By Brian Cheung and Maria Tor, S&P Global Market Intelligence staff writers
Many U.S. banks reaping the benefits of tax reform are investing in higher minimum wages and bonuses for employees, triggering a domino effect of competitors also increasing compensation to protect their talent.
Between Dec. 20, 2017, and Jan. 11, 59 banks and thrifts announced increases to wages, bonuses, or both. While 36 companies raised wages, the other 23 opted to issue one-time bonuses instead of permanent wage increases. These companies were mostly concentrated in pockets of the country where costs of living are cheaper and the minimum wage is far lower.
For example, Memphis-based First Horizon National Corp. announced $1,000 bonuses for eligible employees but no wage increases. Tennessee has no required state minimum wage.
Louisiana also has no required state minimum wage but New Orleans-based Gulf Coast Bank and Trust Co. decided to slightly increase its minimum wage to $12 per hour, which the company touted as one of the "highest starting salaries for unskilled workers in the state."
But in high-cost and competitive labor markets like Hawaii, banks raising minimum wages above the state minimum of $10.10 an hour were forced to bump compensation to keep their employees from taking their talent across the street.
The two largest banks by deposit share in the state's most populous city of Honolulu, First Hawaiian Inc. and Bank of Hawaii Corp., announced Dec. 22, 2017, that they would be raising the minimum wage for their hourly employees to $15 an hour. In the days that followed, three other banks, all with headquarters overlooking each other in downtown Honolulu, elevated their pay.
"In order to have any effect we had to at least match what the others were doing," Walter Ida, director of investor relations at Territorial Bancorp Inc., said in an interview. Ida said banks are competing for resources from a limited workforce, mostly because "we're in the middle of the ocean." Territorial announced Dec. 27 that the bank was increasing its minimum hourly rate to $15.
At Central Pacific Bank, Executive Vice-President for Human Resources Patty Foley said the tax reform bill allowed the company to bump its minimum hourly wage rate to $15.25. Foley wrote in an email that the slight bump above the other banks should "attract talent" in an otherwise "very tight labor market."
Following announcements from ASB Hawaii Inc. and Hawaii National Bancshares Inc., Honolulu's six largest banks, covering a total of 97.77% of deposit share in the metropolitan area, had all announced increases in the minimum wage to at least $15 an hour.
"There's a lot of follow-the-leader going on," FIG Partners analyst Christopher Marinac said in an interview. Marinac said that from an earnings standpoint, increases in employee pay are a "small difference" compared to what the companies stand to gain from the slashing of the corporate tax from 35% to 21%, adding that the announcements provide great public relations exposure.
Among the largest 20 banks by market cap, 11 announced wage increases or bonuses. Most of these 11 companies have relatively low levels of compensation as a percentage of total revenue.
Wells Fargo & Co. only spends 28.7% of its total revenue on employee compensation, compared to an industry median ratio of 36.2%. Wells Fargo was among the first to announce increases in its minimum wage.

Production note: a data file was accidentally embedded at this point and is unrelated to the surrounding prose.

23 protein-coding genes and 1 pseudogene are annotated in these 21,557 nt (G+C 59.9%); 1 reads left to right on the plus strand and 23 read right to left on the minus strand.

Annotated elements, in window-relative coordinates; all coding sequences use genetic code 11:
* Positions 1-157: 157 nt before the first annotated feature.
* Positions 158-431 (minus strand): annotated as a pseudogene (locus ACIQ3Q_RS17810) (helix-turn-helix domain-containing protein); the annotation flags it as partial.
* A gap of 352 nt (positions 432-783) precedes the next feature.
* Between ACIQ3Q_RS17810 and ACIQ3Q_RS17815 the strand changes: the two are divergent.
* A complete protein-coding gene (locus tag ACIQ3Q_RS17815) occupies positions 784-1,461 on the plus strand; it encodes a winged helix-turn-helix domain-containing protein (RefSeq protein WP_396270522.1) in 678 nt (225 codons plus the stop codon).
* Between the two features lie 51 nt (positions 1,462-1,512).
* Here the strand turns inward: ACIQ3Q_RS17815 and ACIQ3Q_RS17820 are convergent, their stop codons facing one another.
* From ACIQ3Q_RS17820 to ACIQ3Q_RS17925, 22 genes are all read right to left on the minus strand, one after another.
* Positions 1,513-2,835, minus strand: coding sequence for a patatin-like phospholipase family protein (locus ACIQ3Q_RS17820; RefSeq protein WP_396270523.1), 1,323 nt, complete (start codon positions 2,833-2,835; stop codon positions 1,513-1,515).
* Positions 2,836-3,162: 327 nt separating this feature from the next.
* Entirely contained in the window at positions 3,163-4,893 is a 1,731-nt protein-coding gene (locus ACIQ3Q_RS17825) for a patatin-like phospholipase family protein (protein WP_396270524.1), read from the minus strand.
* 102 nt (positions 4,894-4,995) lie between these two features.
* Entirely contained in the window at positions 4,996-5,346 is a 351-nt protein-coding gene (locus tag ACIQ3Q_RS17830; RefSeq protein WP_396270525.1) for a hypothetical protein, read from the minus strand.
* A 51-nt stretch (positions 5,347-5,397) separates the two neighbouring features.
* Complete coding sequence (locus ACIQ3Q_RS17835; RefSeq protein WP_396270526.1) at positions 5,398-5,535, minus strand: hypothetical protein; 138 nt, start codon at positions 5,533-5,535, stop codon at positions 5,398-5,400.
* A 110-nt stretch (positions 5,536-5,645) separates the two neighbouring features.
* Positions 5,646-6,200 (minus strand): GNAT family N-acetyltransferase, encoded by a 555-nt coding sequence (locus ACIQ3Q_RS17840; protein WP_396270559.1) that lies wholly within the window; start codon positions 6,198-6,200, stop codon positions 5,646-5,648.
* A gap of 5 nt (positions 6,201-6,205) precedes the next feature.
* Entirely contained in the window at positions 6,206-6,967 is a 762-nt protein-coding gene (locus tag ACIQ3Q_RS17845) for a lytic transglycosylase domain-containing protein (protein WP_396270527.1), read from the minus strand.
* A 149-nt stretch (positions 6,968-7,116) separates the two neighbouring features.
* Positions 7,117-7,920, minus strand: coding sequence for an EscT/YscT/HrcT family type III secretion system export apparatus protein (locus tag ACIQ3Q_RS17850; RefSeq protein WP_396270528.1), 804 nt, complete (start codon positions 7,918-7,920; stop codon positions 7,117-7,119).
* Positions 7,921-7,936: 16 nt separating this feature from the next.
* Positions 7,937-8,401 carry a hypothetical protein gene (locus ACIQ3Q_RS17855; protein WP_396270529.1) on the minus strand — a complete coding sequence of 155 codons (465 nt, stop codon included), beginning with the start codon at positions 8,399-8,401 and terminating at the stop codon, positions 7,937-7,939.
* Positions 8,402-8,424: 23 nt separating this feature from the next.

At Dallas-based Texas Capital Bancshares Inc., the company announced that more than 900 of its 1,450 employees will receive $1,000 cash bonuses, but did not announce a bump in the minimum wage. Texas Capital President and CEO Keith Cargill said in an interview that the company has paid its employees a minimum of $15 an hour "for quite some time." Cargill said the company's focus on commercial banking and private wealth advising means that the company relies on higher-skilled workers that merit higher pay.
"The caliber of people we go after is what the market demands," he said.
Noting that wage growth has been a glaring weak point in an otherwise improving labor market, the White House has been quick to pedal the private industry's wage increases as proof that the tax reform bill will spur economic growth. Gary Cohn, National Economic Council Director and key architect of the tax reform bill, told Bloomberg News on Jan. 5 that minimum wage hikes were "exactly what we wanted to see."
"Those changes in the minimum-wage workers in these companies are permanent changes to the wage system," Cohn said.
Critics have argued that wage increases have been an industry trend for some time, and that banks have steadily increased levels of pay over the years.
JPMorgan Chase & Co., for example, did not react to tax reform with any wage increases or bonuses because the company had previously made commitments to raising its minimum wage. The Bureau of Labor Statistics says that tellers, among the lowest-paid workers in the finance industry, were already earning a median wage of $13.11 per hour in 2016.
Higher pay may also disguise the fact that the number of hourly employees at banks has been shrinking over time as the industry evolves past the brick-and-mortar model. The Bureau of Labor Statistics projects that during the period 2016 to 2026, the number of bank tellers will shrink by 41,700, or 8% of the current universe of tellers.
This article originally appeared on S&P Global Market Intelligence’s website on Jan. 22, 2018, under the title, "US banks spend some tax savings on pay bumps in fight for top talent"
- Citizens Bank of Tennessee Expands its Employee Communications Capability
- What All Banks Can Learn from Credit Suisse Group AG’s Earnings Report
- Studies Link Training to Innovation in the Workplace
- Banks and Other Institutions Look to Fight High Fees with New Exchange
- Bank Forecasts on Lending Policy: Cautious, But Not Pessimistic